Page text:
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Suze Jamieson

Apr 25, 2012 at 17:36

As someone I knew once said about a plant in a garden: it doesn't doesn't matter how much lipstick you put on it, it's still a Gorilla.

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Roger Lawson

Apr 25, 2012 at 17:45

Who they think they are going to fool by this move? The company's explanation of why they are doing it really makes no sense - see for full analysis. The share price volatility of RBS is driven by investor sentiment because in essence with no dividend stream and uncertain prospects, this is a very speculative stock.

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Apr 25, 2012 at 18:01

If that's the best these highly-paid executives can come up with, I despair for the future.

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Apr 25, 2012 at 18:08

well most of it has already been said by earlier posters. But I am a small investor in RBS, I have already lost on my investment. And continue to hold in the hope that both Management and UKFI get a grip and stop paying themselves so much. I feel I am about to lose yet again, with this ill thought out scheme.

But the hedge fund players , many operating outside UK shores, must see another bonanza coming , all the way down from £ 2 something.

They have already scooped a jackpot and continue daily to play it up and down , well below the Govt. bail out price.

Now think again UKFI and RBS, get a grip ang turn this company around.And FSA look around and see how this stock is being played on a daily basis.

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J Thomas

Apr 25, 2012 at 18:12

No doubt Mr Osbourne will claim that the investment can now be sold as its reached its target price of 50p.

If I recall the last FTSE 100 company to try this trick was Marconi....

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Apr 25, 2012 at 18:30

OMG, now I've seen it all! is the same RBS that made a 3 for 1 share split to improve 'marketability' some years back when the shares were trading at around £18? Can nothing be done to protect private shareholders from incompetent managements, lazy and compliant non-execs and idle regulators?

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Robert Goddard

Apr 25, 2012 at 18:45

Glad that I mso0ld RGS some time ago and bought for income with the proceeds.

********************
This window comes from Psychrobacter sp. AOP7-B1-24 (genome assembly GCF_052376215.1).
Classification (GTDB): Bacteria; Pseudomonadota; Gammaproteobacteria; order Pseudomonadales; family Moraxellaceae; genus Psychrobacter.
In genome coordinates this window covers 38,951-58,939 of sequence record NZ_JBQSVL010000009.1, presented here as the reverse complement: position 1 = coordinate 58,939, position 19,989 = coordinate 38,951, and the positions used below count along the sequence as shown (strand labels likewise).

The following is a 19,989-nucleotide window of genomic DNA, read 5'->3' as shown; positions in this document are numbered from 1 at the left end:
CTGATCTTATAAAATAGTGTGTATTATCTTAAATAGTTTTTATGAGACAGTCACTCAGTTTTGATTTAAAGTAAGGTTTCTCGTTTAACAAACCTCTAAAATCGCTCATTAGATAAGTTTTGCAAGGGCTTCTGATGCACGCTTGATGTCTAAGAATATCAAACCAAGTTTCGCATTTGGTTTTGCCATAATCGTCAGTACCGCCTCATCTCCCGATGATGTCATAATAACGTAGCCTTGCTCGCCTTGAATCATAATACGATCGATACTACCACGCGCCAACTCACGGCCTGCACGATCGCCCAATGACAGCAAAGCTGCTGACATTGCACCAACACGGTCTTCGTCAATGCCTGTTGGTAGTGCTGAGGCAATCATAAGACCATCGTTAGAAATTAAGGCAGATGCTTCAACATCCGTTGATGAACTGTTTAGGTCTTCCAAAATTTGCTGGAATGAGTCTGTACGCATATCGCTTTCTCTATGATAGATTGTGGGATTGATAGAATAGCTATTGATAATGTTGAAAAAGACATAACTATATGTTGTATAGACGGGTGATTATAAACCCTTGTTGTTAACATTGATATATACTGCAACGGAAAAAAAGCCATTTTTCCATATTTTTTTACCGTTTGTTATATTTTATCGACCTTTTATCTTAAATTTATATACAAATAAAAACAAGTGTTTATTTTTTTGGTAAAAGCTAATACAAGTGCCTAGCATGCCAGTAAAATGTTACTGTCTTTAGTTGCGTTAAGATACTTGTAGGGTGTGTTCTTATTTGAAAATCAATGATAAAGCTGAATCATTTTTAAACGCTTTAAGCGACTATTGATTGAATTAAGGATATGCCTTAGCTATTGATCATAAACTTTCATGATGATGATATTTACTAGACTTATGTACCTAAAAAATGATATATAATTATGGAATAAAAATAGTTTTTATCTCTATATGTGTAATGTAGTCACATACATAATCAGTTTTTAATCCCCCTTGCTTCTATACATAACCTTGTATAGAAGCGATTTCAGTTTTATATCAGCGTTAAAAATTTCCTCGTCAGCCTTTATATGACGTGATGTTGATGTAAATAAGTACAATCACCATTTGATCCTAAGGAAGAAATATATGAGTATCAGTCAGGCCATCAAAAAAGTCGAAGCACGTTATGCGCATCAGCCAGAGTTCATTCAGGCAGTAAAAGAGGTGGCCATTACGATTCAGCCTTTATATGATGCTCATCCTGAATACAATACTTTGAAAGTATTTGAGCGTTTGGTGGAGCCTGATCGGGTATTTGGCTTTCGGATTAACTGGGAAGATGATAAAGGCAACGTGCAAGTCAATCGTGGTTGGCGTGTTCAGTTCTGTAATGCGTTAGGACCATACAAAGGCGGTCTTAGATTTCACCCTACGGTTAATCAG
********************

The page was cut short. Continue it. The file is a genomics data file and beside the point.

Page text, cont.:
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Anthony Tinslay

Apr 25, 2012 at 18:52

Further to my earlier comment I think that many are missing the 'hidden agenda' Apart frong the misleading heading - ten for one stock split' which should read One for ten it is the nominal or real capital that is being devalued.. If you now hold 100 shares of nominal 25p each you hold nominal capital of £25. After the consolidation you will hold 10 shares of nominal value £1 each or total nominal capital of just £10. That is another way of saying that 60% of the capital of RBS owned by shareholders is being written off. In theory of course the market value remains the same.

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82 yo

Apr 25, 2012 at 19:04

Share consolidation - which it is - is normally played by the companies which expect the share price to drop dramatically - at present the drop could be from 20p to1p and no further - when the shares are 200p the equivalent drop would be 200p to 10p with further room to drop

I can think of a company which over the past 8 years consolidated twice at 1 for 20 which would have resulted in a share price of 0.01p without consolidation

I am not suggesting such drastic intentions here but why consolidate and incur the expense - hope the non executive directors will step in and stop it

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Apr 25, 2012 at 19:26

This is just another con trick deception!

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Jim Dedicoat

Apr 25, 2012 at 19:33

Like others I can't believe this.

What about all the unnecessary costs involved here and diversion of the directors minds to this nonsense.

Better for them to concentrate on getting RBS back into profit, then they will not have to worry so much about the violent share price movements as the price will have risen for good economic reasons. Time to start thinking of the shareholders interests again, that is what they are there for.

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Apr 25, 2012 at 19:33

"stock split"